Britain and France were expected to put forward a UN Security Council resolution late yesterday condemning Syria's crackdown on protesters, British Prime Minister David Cameron said. But the proposal was not expected to be put to a vote the same day.
U.S. State Department spokesman Mark Toner said his country is applying pressure on Syria on two tracks, via the UN Security Council and the International Atomic Energy Agency amid the continuing confrontation between the Syrian army and anti-government protesters.
On Tuesday, the Israeli Foreign Ministry sent a letter of complaint to UN Secretary General Ban Ki-moon and the president of the Security Council, accusing the Syrian regime of responsibility for Sunday's violent demonstrations on Syria's border with the Golan Heights. Syria is responsible for preventing violations of the border agreement between the countries and failed to prevent demonstrators from approaching the border, Israel said.
More than 20 people died this week when Israeli troops opened fire on protesters trying to rush the border, the Syrian media says. As anti-government violence heats up at home, the Syrian government says more demonstrations against Israel are likely. By stirring up trouble, Syrian President Bashar Assad aims to show that he stands between order and chaos, analysts say.
The intensity of the anti-government protests suggests that the Golan violence has not distracted many Syrians from the uprising against the Assad regime. There have been reports of the killing of 14 Palestinians by members of Ahmed Jabril's Popular Front for the Liberation of Palestine General Command during funerals for protesters who died trying to breach Israel's border fence.
The organization is considered close to the Assad regime, and commentators in the Arab press say the confrontation stemmed from demonstrators' anger at Jabril's alleged willingness to send young Palestinians living in Syria to the Golan border. In this way, they endangered their lives to divert attention from anti-Assad protests.
Meanwhile, several hundred Syrian refugees have crossed into Turkey in recent days after fleeing the area around Jisr-al-Shughur, where heavy fighting has taken place between the Syrian army and opposition forces. Three days ago, Syria reported that about 120 of its troops had been killed in an ambush by armed militias at the entrance to the town. At the beginning of the week 35 civilians were shot dead by Syrian security forces there.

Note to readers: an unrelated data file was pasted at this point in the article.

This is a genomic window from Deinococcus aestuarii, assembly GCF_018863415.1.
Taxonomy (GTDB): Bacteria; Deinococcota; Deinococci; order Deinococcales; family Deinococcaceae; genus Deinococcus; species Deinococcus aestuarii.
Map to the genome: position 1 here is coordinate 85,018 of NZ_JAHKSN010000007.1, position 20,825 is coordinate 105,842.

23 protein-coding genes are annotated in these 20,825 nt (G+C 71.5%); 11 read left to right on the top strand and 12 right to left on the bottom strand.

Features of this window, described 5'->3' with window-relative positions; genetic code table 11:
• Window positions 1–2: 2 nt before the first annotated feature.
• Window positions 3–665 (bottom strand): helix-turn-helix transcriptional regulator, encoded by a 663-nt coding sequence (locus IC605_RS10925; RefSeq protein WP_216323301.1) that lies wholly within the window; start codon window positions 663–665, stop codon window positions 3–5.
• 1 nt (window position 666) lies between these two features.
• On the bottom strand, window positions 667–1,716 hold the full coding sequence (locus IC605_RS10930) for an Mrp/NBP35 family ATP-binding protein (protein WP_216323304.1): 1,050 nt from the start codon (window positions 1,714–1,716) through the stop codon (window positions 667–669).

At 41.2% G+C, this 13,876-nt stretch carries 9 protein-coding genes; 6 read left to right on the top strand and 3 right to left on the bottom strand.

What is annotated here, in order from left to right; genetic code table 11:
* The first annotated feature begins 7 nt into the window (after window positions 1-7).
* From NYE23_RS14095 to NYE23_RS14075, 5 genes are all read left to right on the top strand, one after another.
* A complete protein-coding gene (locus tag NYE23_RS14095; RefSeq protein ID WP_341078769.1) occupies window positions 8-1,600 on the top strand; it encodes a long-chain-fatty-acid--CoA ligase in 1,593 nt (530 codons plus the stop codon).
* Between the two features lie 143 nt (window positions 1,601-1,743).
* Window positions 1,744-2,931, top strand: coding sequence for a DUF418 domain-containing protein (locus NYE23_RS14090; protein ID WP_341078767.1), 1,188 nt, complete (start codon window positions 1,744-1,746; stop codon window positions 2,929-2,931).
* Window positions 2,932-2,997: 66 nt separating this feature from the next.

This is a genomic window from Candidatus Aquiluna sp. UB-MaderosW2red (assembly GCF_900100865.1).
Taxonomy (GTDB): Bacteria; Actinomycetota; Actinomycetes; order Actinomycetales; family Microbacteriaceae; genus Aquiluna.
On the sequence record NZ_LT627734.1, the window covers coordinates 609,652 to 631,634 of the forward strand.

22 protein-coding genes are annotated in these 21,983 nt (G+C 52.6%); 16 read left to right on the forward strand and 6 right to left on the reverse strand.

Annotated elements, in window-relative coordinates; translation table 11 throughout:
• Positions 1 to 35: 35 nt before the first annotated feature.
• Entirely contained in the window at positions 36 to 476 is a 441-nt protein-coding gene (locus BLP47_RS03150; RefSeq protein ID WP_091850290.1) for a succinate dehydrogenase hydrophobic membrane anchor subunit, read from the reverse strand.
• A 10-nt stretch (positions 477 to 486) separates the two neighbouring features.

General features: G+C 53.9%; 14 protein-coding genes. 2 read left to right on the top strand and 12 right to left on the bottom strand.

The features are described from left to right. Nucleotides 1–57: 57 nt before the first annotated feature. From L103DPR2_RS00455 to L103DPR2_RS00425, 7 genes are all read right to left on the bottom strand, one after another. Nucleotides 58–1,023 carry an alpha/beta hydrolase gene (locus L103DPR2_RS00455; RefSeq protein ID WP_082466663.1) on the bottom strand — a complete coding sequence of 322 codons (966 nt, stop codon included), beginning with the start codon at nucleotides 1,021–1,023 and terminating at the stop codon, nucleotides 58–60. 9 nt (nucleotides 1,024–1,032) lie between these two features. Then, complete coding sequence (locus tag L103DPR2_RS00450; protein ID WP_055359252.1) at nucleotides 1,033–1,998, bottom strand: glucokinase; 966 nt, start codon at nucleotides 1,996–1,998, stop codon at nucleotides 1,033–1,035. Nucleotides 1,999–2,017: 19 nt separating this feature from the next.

The Turkish Foreign Ministry has said about 400 people have crossed the border into Turkey illegally and that 35 other Syrians were in Turkish hospitals receiving medical care.
Britain, France, Germany and Portugal circulated a first draft condemning Syria at the Security Council last month but Russia and China, both of which have veto power on the council, made clear they disliked the idea of council involvement.
"Today in New York, Britain and France will be tabling a resolution at the Security Council condemning the repression and demanding accountability and humanitarian access," Cameron told the British parliament in London yesterday. "And if anyone votes against that resolution or tries to veto it, that should be on their conscience."
The original draft resolution, which diplomats say has been amended only slightly since it went to council members late last month, urges countries not to supply weapons to Damascus but would not provide for an actual arms embargo or other specific punitive measures.
One diplomat said the amendments attempted to make it look less like a prelude to further action such as the military intervention that NATO has conducted in Libya, which has angered Russia. The envoy added that the latest draft makes clear that the Syrian authorities can still reverse course. At the same time, a senior European diplomat told reporters in Washington that European Union nations are preparing a third round of sanctions against Syria that target Syrian companies.
While Russia has long been an ally and key arms supplier to Syria, diplomats said its negative position on the resolution might have more to do with its anger about the NATO intervention in Libya, which Moscow believes has spun out of control beyond the original UN mandate to protect civilians.
Three months of popular unrest in Syria has cost more than 1,000 lives, according to human rights groups. British Foreign Secretary William Hague said on Tuesday Syrian President Assad was losing legitimacy and should reform or quit.
French Foreign Minister Alain Juppe has said he believes the resolution could attract at least 11 of the 15 Security Council votes. UN diplomats say that only nine votes are certain, since South Africa and Brazil continue to have questions about the draft.
The United States and several other Western countries are also privately pressing the International Atomic Energy Agency to refer Syria nuclear plans for the consideration by the UN Security Council. In its most recent report on Syria, the IAEA said Syria had built a nuclear reactor for plutonium production, which could have been used for the production of nuclear weapons.
The reactor was bombed from the air in September 2007, several weeks before it was due to go online, in an attack the foreign press has attributed to the Israel Air Force. Syria denies that it was a reactor that was hit, but has not provided reasonable explanations on the activity conducted there.
Toner confirmed yesterday that the United States was putting pressure on Syria through both the UN Security Council and the IAEA. State Department officials acknowledge, however, that their ability to monitor the events in Syria is limited. The State Department has declined to say whether the United States was prepared to support the opposition in Syria. Toner told reporters the U.S. supports democratic processes in the country.
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